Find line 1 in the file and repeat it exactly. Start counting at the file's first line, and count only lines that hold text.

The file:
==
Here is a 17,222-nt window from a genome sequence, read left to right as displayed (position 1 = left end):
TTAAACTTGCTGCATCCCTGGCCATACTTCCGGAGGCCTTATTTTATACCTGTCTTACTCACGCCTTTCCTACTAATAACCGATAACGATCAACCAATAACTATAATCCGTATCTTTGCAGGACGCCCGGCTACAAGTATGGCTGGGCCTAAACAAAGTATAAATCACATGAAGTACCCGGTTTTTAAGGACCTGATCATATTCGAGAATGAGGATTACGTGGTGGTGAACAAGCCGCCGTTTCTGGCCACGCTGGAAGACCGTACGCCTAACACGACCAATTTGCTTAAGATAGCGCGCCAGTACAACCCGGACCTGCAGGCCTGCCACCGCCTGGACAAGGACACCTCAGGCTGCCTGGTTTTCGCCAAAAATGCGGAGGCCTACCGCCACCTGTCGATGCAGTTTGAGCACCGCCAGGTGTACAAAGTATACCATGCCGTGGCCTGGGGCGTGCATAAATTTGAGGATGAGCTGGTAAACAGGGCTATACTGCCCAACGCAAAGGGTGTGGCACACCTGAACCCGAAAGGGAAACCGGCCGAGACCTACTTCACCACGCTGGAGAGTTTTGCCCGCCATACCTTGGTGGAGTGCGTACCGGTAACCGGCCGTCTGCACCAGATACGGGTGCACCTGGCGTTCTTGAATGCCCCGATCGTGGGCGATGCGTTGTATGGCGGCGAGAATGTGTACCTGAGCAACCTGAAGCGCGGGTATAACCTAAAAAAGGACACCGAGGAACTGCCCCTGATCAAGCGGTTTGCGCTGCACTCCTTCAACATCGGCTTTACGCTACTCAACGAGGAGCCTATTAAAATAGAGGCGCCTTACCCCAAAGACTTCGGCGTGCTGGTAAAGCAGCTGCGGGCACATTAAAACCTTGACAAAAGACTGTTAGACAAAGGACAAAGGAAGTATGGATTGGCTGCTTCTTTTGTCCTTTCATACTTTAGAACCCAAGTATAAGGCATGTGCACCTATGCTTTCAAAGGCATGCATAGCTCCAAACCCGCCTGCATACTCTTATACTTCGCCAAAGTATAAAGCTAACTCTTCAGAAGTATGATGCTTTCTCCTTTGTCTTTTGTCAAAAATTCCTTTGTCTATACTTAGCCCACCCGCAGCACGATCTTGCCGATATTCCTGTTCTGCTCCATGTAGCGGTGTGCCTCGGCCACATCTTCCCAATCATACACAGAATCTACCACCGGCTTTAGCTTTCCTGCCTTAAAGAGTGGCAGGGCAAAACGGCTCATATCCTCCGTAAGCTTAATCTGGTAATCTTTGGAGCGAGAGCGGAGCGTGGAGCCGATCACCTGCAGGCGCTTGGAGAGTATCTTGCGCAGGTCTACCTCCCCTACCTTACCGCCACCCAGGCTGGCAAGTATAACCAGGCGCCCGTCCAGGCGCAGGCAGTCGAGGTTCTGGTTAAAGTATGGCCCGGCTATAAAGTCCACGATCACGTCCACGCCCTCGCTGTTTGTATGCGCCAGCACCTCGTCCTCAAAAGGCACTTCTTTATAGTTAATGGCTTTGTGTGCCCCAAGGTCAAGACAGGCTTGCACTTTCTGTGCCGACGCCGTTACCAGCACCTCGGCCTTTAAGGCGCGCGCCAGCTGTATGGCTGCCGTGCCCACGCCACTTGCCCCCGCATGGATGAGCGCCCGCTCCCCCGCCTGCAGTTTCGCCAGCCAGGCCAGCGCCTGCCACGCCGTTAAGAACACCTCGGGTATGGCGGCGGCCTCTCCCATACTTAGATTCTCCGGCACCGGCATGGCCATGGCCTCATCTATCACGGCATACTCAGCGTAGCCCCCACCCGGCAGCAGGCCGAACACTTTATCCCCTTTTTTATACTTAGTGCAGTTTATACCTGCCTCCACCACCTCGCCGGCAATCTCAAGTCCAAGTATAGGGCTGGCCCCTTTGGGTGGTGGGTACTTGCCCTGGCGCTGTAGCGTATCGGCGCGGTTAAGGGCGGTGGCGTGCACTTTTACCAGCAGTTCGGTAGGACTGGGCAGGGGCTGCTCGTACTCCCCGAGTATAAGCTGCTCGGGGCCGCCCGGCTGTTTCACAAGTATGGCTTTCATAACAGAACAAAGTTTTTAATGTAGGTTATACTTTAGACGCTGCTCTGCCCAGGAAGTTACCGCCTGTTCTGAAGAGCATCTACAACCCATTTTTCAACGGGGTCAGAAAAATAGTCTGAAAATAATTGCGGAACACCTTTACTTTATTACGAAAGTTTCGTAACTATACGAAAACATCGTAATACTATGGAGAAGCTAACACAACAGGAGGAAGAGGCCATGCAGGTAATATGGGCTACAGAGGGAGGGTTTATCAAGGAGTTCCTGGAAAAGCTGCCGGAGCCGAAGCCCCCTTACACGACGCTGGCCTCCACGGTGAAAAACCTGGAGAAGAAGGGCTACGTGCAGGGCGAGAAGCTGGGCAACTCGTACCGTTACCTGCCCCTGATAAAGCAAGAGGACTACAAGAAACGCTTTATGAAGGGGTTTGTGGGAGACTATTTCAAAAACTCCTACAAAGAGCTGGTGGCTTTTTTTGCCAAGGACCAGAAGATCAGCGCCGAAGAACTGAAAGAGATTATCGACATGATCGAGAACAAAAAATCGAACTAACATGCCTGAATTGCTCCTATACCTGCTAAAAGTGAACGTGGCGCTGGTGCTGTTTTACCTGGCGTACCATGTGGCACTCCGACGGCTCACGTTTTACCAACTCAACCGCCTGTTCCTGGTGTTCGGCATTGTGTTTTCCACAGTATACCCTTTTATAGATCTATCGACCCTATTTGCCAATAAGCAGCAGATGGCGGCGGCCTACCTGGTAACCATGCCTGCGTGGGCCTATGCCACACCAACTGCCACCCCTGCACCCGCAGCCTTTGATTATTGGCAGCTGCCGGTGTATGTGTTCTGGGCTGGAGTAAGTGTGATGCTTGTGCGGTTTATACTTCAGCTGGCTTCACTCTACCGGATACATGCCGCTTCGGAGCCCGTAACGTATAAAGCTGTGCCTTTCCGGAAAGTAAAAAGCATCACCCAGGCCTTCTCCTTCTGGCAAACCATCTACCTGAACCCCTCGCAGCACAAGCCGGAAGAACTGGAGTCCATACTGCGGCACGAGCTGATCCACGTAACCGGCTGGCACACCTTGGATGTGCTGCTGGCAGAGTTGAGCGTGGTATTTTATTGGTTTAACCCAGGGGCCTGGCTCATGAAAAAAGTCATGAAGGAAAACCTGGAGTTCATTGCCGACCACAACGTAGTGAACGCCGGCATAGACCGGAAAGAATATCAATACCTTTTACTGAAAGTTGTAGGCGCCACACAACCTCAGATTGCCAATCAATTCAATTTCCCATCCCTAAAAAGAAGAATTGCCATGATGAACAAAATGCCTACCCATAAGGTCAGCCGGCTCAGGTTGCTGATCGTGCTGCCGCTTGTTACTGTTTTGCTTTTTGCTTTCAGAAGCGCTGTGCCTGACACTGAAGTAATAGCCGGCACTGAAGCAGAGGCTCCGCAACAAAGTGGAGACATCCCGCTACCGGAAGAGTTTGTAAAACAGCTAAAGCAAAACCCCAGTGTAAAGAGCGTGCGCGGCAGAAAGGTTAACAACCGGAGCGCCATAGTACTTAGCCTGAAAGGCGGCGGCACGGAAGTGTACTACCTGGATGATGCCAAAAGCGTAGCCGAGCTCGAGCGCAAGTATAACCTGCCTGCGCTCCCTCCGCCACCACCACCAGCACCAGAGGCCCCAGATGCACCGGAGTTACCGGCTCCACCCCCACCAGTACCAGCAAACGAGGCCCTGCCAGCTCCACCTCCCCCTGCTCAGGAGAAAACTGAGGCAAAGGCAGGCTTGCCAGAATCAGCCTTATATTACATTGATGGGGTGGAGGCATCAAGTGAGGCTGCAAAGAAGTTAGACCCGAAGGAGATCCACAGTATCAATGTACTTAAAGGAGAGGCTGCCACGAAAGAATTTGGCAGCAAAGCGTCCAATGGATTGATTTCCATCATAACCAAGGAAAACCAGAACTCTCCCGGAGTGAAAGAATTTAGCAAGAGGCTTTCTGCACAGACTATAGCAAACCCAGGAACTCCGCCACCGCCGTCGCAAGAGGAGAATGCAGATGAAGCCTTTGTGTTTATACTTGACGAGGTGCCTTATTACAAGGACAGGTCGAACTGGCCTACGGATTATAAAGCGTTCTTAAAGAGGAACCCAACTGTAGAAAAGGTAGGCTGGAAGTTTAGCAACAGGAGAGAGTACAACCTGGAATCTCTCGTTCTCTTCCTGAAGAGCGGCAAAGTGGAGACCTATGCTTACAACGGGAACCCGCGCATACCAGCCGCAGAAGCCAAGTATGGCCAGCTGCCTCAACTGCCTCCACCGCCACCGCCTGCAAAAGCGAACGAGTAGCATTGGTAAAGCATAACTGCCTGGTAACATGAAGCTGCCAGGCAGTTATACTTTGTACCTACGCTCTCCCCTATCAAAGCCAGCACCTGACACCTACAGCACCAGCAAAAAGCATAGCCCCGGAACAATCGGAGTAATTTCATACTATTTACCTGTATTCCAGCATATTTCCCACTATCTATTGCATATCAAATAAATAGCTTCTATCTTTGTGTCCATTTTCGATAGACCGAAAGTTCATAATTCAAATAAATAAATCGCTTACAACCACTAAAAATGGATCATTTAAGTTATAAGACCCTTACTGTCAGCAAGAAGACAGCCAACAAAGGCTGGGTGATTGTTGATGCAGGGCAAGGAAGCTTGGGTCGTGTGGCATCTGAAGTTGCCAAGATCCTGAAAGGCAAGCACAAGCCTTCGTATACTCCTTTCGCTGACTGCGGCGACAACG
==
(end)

Here is a 17,222-nt window from a genome sequence, read left to right as displayed (position 1 = left end):